I appreciated Tony Hoagland’s insights into the “vertiginous” poetry of the moment in the September 2010 issue [“Recognition, Vertigo, and Passionate Worldliness”]. His characterization of the dichotomy between perspectival poetry, which seeks to provide a coherent human perspective, and the poetry of disorientation seemed spot on. While I do not have a personal affinity for the latter, it is clear that he and others have found enjoyment and value in this poetry.
I take issue with only one part of his essay, namely, the use of a quote from Wallace Stevens as a banner defining the philosophy of the poetry of vertigo. While some of Stevens’s poetry is admittedly opaque, the majority of it, while intellectually challenging, is highly perspectival in the sense that Stevens effectively describes human phenomenological experience and its limitations in a comprehensible way. The “vertiginous” poetry Hoagland quotes is at a great remove from Stevens’s extraordinary work. The “peacocky randomness,” as Hoagland terms it, the pure dissociative technique and violent juxtapositions that are meant to reflect a bald questioning of the solidity of human consciousness, knowledge, and language, differ dramatically from Stevens’s style. Stevens had a well-formed philosophy. At its core, it consisted of an intuitive understanding of human phenomenological consciousness—the imaginative capacity all of us have to endow objective reality with human meaning.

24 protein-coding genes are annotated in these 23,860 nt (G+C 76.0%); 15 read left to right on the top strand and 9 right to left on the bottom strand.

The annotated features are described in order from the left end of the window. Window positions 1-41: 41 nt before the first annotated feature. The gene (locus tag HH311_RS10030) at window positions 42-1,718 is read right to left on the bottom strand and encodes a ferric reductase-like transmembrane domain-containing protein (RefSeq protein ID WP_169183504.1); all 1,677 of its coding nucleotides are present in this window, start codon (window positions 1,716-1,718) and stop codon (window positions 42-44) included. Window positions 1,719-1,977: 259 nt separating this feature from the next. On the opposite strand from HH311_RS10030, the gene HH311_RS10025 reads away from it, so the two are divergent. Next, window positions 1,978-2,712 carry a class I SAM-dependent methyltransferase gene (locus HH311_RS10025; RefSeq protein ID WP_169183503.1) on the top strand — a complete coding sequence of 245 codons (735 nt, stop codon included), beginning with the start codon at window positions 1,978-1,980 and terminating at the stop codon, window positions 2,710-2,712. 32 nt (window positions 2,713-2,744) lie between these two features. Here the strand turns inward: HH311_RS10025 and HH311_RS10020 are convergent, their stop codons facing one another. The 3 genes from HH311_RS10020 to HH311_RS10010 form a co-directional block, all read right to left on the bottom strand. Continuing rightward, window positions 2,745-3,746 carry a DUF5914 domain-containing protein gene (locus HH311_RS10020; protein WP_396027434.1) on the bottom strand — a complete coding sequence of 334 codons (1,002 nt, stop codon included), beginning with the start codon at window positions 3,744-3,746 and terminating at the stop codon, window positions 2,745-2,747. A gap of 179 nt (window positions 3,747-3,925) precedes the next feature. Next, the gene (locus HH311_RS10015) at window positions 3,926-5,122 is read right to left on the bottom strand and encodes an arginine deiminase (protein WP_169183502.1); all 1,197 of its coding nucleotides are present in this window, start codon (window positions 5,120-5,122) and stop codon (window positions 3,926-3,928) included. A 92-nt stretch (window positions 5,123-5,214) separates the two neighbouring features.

santa cruz, california